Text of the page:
Kelly contrives a succession of crises for Robinson to deal with, including a dangerous attempt to navigate through a narrow gorge and a tricky mission by divers from one submarine to another on the ocean floor. Frankly the buildup to the grand finale—which finds water pouring into the vessel, most of the crew gone and no possibility of reaching land—piles implausibility upon implausibility, and it brings a conclusion that invites a bit of a snicker in its combination of heroic self-sacrifice and hair’s-breadth escape for the characters who, by the close, have become the focus of audience sympathy. The script also pointedly and persistently plays up the grumbling among the men—especially Robinson—about the way in which proles like themselves are constantly taken advantage of by the rich and powerful (a message that’s re-emphasized near the close, in a twist involving Daniels and his bosses that turns out not only to be gratuitous but undermines the picture’s initial set-up).

But while it’s unquestionably true that “Black Sea” has enough logical holes to make it sink, the movie proves seaworthy as a macho tale of men being tested in a grueling underwater venture. Law, sporting a thick Scottish brogue, successfully continues his effort—begun in earnest with “Dom Hemingway”—to jettison a handsome leading-man image in favor of character roles, and the rest of the cast contribute stalwart turns as the increasingly sweaty, grimy crew—though Mendelsohn can certainly be accused of chewing the scenery with a surfeit of relish. Macdonald, cinematographer Christopher Ross and editor Justine Wright prove adept at manipulating the sub’s claustrophobic environment, though it must be added that visual effects in sequences on the sea floor outside the vessel aren’t top-flight.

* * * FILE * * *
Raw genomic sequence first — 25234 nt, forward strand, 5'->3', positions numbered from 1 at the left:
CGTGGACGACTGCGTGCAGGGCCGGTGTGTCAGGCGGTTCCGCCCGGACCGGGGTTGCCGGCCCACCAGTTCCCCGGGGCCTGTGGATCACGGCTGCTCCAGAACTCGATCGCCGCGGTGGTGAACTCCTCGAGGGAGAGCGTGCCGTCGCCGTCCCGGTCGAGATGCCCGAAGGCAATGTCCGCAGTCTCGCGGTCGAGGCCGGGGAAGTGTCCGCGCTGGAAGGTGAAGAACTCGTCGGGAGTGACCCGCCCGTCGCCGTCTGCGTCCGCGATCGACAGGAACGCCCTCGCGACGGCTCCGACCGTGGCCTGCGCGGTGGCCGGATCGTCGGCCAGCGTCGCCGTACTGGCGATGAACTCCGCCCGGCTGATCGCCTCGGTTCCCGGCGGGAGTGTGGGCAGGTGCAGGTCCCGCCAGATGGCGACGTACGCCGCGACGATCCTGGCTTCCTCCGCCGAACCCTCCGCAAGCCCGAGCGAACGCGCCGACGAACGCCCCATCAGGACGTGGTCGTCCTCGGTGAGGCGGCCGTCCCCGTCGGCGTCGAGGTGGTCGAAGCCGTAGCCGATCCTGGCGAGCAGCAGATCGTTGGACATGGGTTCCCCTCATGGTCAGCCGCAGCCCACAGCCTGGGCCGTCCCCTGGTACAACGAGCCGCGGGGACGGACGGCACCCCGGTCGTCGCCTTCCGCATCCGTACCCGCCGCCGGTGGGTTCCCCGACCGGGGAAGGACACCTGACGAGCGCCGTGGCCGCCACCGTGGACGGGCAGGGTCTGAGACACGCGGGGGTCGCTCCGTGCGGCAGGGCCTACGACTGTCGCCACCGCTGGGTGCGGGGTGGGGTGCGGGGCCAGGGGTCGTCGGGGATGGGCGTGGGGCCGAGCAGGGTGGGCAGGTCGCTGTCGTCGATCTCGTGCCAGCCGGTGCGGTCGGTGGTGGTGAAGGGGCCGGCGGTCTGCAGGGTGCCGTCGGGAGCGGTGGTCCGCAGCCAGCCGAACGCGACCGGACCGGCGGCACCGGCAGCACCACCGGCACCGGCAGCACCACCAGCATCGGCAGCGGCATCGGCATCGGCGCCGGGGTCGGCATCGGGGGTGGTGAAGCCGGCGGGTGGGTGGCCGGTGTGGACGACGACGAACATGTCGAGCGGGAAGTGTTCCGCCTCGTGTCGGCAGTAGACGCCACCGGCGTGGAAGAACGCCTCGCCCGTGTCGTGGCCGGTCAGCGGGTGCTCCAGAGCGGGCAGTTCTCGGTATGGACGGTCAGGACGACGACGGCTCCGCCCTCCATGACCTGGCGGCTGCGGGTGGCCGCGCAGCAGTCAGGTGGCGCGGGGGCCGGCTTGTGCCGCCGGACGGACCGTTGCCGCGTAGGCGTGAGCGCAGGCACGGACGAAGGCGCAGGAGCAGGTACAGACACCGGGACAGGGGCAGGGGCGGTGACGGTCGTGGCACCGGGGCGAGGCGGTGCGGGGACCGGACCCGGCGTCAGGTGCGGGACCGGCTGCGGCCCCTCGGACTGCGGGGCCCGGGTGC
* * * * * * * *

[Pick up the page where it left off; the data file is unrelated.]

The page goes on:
In the final analysis “Black Sea” is an old-fashioned sort of submarine suspenser, one that suffers somewhat from its plot holes and heavy-handed socio-economic subtext; but overall it’s a mostly enjoyable throwback to macho melodramas of an earlier age.


Like the much-lauded “Birdman,” Barry Levinson’s adaptation of a Philip Roth novel—dismissed by most critics when it appeared in 2009 as one of the author’s lesser works—is about an over-the-hill actor who tries to revive his career, but there the comparison stops. While Alejandro Inarritu’s film is all cinematic flash and speed, Levinson’s lopes along on an energy level as low as that of its exhausted protagonist. And though it plays with the idea that Al Pacino’s Simon Axler, like Michael Keaton’s Riggon Thomson, might well be hallucinating at least some of his experiences, it’s far less surrealistic in tone.

Still, one has to be thankful that while distinctly less successful overall than “Birdman,” “The Humbling” offers Pacino an opportunity to escape the near self-parody of much of his recent work (a quality that reached a crescendo in the awful “Jack and Jill”) in favor of a character operating at a far lower volume. The script introduces Axler in his Broadway dressing room as he prepares to go onstage as Jacques in Shakespeare’s “As You Like It.” Reading lines as he watches himself in a mirror, he keeps inquiring of his image whether the delivery is believable. Then, as he walks to the stage he gets disoriented and finds himself locked out of the theatre and unable to get backstage for his entrance because the staff don’t recognize him. It all turns out to be a horrible dream, of course, but when Simon does make it to the boards he dives headlong into the orchestra pit.